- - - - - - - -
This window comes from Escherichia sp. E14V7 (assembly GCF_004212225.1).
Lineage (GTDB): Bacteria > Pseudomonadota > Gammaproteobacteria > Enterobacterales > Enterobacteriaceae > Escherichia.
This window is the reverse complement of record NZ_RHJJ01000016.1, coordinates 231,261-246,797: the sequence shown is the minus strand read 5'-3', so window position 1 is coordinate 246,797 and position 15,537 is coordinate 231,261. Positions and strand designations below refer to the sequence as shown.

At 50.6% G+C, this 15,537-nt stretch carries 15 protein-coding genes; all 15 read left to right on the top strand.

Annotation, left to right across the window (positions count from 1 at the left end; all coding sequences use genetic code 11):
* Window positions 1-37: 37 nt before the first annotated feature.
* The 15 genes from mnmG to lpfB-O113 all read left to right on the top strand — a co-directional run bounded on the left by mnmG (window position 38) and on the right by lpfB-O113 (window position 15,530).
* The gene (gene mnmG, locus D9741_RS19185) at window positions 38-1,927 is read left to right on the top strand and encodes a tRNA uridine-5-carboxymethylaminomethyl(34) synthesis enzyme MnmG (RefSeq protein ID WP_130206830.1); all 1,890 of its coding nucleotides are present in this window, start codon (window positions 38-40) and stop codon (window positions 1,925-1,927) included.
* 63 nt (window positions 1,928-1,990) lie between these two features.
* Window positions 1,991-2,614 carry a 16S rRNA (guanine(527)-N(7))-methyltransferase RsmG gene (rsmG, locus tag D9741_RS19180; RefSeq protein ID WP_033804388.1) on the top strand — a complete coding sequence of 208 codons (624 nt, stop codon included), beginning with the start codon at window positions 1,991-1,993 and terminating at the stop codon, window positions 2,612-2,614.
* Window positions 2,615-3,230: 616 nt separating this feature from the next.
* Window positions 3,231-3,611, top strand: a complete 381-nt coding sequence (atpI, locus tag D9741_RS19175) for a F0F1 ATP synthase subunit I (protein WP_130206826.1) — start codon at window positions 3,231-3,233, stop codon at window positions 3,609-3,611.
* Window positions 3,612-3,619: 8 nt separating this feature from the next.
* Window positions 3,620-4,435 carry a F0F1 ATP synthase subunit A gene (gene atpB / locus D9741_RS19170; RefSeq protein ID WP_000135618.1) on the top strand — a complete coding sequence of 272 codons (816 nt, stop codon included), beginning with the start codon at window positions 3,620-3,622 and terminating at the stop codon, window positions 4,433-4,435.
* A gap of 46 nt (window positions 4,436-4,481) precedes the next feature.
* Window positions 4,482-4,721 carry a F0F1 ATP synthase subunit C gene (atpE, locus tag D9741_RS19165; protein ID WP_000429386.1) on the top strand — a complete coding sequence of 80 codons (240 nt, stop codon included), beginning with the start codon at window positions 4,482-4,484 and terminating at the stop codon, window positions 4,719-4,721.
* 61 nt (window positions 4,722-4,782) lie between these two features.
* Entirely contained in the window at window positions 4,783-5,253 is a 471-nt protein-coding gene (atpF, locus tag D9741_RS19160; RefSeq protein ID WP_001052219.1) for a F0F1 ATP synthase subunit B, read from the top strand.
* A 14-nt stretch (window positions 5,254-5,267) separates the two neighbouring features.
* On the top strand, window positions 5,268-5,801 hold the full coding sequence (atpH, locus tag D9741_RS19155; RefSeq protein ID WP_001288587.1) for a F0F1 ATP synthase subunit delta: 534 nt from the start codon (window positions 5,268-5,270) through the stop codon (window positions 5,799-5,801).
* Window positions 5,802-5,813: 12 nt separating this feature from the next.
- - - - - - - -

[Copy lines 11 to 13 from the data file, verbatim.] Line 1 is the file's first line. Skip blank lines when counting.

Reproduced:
* Window positions 2,615-3,230: 616 nt separating this feature from the next.
* Window positions 3,231-3,611, top strand: a complete 381-nt coding sequence (atpI, locus tag D9741_RS19175) for a F0F1 ATP synthase subunit I (protein WP_130206826.1) — start codon at window positions 3,231-3,233, stop codon at window positions 3,609-3,611.
* Window positions 3,612-3,619: 8 nt separating this feature from the next.